Employers turn to workers to help slow health cost growth

Dr. Drew Altman, president and CEO of the Kaiser Family Foundation, said a key takeaway of the survey is that "premium growth remains strikingly low".

It's the continuation of a multiyear trend of companies passing more of the costs of employee health care back onto workers.

The average annual family premium for employer-sponsored health insurance is $18,142 this year-a 3 percent increase from the year prior, according to the Kaiser Family Foundation/Health Research & Educational Trust (HRET) 2016 Employer Health Benefits Survey.

Historically, that's not much of an increase. It also showed that the share of employers that offer health benefits, at 56% this year, remained roughly the same as last year.

State health insurance exchanges created under the new health care law are in turmoil.

Covenant Care, a Pensacola, Fla. -based hospice and home health care nonprofit, is one organization that has made the switch.

The challenge with deductibles comes when employees aren't given a choice and the plans don't make sense for the workers due to other factors, says Pauly, a professor at the Wharton School at the University of Pennsylvania.

Members of high-deductible plans paid almost a fourth of their total medical costs out of pocket versus only 14 percent for members of conventional plans.

In 2014, total annual health spending was $659 less per person in high-deductible plans, or 13 percent, than in conventional plans, according to analysis by the Health Care Cost Institute of claims for 40 million employees covered by Aetna, Humana and UnitedHealthcare.

Health risk assessments. Most large firms offering health benefits (59 percent) offer to give workers a health risk assessment that asks questions about their medical history, health status and lifestyle. Since 2011, average family premiums have increased 20 percent, more slowly than the previous five years (31 percent increase from 2006 and 2011) and more slowly than the five years before that (63 percent from 2001 to 2006).

With the continuous increases, companies like Covenant are getting creative, Altman says. Only 2 percent said they were switching full-timers to part time to make them ineligible. They try to help workers manage their chronic illnesses.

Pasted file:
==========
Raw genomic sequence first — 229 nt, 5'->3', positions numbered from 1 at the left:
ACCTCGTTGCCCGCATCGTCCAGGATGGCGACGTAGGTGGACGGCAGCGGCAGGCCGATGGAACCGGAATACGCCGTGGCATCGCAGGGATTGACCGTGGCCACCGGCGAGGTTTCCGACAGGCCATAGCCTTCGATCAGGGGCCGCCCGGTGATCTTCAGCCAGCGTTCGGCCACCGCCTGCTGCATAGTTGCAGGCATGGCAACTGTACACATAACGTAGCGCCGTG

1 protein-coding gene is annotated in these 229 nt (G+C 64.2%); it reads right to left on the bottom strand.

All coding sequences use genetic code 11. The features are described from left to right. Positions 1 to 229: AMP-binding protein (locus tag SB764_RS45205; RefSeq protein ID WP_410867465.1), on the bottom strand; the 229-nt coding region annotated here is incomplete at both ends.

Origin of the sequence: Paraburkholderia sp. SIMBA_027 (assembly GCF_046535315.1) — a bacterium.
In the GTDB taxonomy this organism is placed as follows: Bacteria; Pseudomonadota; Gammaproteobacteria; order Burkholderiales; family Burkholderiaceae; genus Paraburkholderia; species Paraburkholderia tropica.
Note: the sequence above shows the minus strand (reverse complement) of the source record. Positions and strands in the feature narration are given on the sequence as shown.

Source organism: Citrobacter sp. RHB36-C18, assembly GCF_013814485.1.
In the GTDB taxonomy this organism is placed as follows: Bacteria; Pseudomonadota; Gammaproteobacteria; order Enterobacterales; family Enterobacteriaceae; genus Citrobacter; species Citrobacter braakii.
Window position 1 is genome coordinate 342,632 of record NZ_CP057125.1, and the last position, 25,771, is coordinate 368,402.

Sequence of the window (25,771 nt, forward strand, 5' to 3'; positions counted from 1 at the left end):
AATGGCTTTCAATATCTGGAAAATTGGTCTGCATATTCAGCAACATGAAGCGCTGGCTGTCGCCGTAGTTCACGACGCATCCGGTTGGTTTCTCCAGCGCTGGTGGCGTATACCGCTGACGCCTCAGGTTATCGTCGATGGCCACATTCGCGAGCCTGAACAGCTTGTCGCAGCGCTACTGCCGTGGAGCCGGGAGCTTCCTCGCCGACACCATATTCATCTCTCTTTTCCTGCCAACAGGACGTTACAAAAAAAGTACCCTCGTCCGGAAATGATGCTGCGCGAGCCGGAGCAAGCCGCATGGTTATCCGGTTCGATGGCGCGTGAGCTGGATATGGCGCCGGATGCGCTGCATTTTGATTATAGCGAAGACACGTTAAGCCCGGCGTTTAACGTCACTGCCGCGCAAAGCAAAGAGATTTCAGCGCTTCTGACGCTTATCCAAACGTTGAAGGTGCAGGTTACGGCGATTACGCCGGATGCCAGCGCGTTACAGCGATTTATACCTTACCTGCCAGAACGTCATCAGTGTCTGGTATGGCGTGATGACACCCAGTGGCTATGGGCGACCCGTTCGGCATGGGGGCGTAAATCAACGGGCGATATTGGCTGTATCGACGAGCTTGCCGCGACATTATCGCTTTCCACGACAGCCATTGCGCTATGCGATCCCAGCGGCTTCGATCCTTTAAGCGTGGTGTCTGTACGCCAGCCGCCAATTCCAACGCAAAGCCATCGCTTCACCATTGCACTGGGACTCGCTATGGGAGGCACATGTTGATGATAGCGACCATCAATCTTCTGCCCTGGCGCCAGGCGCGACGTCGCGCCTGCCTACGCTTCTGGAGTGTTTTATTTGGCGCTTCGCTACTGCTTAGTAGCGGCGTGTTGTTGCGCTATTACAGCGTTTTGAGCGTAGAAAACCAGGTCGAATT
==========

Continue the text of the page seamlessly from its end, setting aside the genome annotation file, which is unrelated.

Families are paying 3.4 percent higher premiums this year for health insurance through their jobs, but deductibles are up 12 percent as employers continue shifting medical costs to employees.

Some 51% of workers face deductibles of at least $1,000 for single coverage, with the average deductible hitting $1,221. To help defray the costs of that deductible, the company offers a supplemental benefit to people once they've paid the first $500 of their deductibles, allowing them to receive up to $750 toward deductible payments.

"I would say no one goes there lightly", he says.

— Employers still pick up most of the bill for coverage. "They had to fix premium costs in some way". "The goal is to keep the rate of increase down and ensure resources are available to the sickest employees and encourage wellness for those who can prevent disease". The 2016 survey includes information on the use of incentives for employer wellness programs, plan cost-sharing as well as firm offer rate. Many insurers assumed that people on the exchanges would be about as healthy people in the small-employer market, but that was not the case, he said.

We've been so fixated on the Affordable Care Act, we've missed a gradual sea change in what health insurance is for most Americans.

A separate study released earlier this week found a markedly different pattern of health care use between people on high-deductible plans, compared with traditional plans.

  • Audrey Hill